John Berry argued that psychologists have been guilty of trying to impose an etic approach rather than being mindful of cultural relativism and acknowledging their research may only be limited to the culture in question for the research. Being able to recognise this is one way of avoiding cultural bias.
Beta bias in cultural relativism:
Beta bias is all about ignoring or minimising cultural differences. Cultural relativism is most relevant when we talk about how to define mental disorders with one definition looking at statistical infrequency. Behaviours that are statistically infrequent in one culture may be more apparent in other cultures and a prime example of this is schizophrenia. One of the symptoms is patients claiming to hear voices which is seen as rare in western cultures. In other cultures however this is claimed to be more common and assuming the same rules apply in diagnosis, this can result in people being diagnosed as mentally ill.
Possible Cultural Bias Questions You Can Be Asked:
- What is meant by cultural bias in psychology?
- Explain the term ethnocentrism.
- Explain the term cultural relativism.
- Outline an example of cultural bias in psychological research.
- Discuss cultural bias in psychology (16 marks).
Free Will – Issues and Debates (AQA Psychology)
Free will refers to how individuals are seen as capable of self-determination and having an active control in their own thoughts and behaviour i.e. they are free to choose and are not under control from any internal biological pressures or external influences either. The notion of free will implies that we are able to reject such influences and decide our own choices.
Determinism – Issues and debates (AQA Psychology)
Determinism is the opposite of free will and suggests that all human behaviour has a cause which should be identifiable. There are two types; hard determinism and soft determinism.
Hard determinism is the view that all behaviour has a cause and can therefore be identified and predicted as there is no free will involved. This assumes that everything we think or do is determined either by internal (biological) or external (psychological) influences which we have no control over.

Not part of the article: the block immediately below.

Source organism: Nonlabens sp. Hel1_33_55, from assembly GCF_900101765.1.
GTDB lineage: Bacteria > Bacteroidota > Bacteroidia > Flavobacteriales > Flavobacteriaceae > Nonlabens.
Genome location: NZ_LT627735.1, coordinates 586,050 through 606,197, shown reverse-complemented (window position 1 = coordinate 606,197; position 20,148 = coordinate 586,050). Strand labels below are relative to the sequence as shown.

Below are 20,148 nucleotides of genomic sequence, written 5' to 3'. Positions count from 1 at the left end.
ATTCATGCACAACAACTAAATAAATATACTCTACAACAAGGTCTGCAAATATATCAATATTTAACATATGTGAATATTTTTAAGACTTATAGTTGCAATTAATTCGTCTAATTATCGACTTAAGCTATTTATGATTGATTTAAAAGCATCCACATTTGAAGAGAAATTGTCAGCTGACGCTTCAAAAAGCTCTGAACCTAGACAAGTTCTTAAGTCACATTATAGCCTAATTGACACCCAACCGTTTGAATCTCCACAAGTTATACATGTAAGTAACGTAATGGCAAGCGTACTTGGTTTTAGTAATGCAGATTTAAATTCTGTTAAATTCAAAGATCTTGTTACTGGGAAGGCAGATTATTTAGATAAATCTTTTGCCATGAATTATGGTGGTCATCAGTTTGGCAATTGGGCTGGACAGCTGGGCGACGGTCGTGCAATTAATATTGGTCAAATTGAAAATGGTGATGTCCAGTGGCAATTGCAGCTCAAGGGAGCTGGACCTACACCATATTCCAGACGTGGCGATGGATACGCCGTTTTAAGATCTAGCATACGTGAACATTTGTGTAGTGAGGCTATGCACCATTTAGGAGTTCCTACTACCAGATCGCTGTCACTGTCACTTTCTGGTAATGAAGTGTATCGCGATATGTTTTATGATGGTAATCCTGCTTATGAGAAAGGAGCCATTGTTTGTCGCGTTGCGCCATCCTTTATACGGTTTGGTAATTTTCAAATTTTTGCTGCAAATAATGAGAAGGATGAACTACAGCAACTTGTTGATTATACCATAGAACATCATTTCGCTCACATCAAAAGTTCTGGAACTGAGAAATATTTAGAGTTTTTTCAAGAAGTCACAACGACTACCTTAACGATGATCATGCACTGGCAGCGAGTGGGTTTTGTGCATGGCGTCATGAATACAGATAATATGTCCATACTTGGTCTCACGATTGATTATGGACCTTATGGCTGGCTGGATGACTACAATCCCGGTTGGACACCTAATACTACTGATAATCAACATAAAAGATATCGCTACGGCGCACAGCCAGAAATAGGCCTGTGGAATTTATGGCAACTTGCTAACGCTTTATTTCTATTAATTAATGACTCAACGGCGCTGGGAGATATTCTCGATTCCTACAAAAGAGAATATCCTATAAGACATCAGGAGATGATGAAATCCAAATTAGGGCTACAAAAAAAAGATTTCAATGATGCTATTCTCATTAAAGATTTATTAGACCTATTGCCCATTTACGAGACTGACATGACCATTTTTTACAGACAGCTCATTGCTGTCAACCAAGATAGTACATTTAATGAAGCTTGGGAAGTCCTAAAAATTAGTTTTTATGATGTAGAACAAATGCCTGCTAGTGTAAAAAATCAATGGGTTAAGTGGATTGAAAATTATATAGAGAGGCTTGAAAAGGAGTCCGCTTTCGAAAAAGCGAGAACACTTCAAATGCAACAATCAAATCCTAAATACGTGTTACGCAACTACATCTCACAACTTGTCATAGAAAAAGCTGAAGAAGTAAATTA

Soft determinism is the view that although all behaviour has a cause, it acknowledges that there is an element of free will and that people have conscious mental control over their thoughts and behaviours in some circumstances if they choose to exercise this.
Biological, Environmental and Psychic Determinism
Biological determinism emphasises the role of biological factors that can cause behaviour. Three main examples come from biological mechanisms such genetics, brain physiology and biochemistry. Some physiological and neurological processes are not under our control such as the autonomic nervous system which can cause stress and anxiety and even mental disorders are believed to have a biological basis (genetics). Hormones such as testosterone have also been linked to aggression however no specific gene has been linked to behaviour in a way to say it will definitely occur. Parts of brain have also been linked to behaviours through areas of localisation and it therefore stands to reason if these areas are damaged they can affect behaviour in a way that is beyond the individual’s control.
Environmental determinism proposes behaviour is determined by environmental influences. Social psychologists such as BF Skinner described free will as an illusion and proposed all behaviour was the result of conditioning. His view was our choices were merely the sum total of reinforcements that have acted upon us throughout our lives to influence our current choices.
The work of social psychologists in conformity and obedience have illustrated how behaviour can be altered by environmental influences such as people. Social learning theory is less deterministic acknowledging cognitive processes are also involved such as motivation or confidence in their own ability to reproduce the behaviour.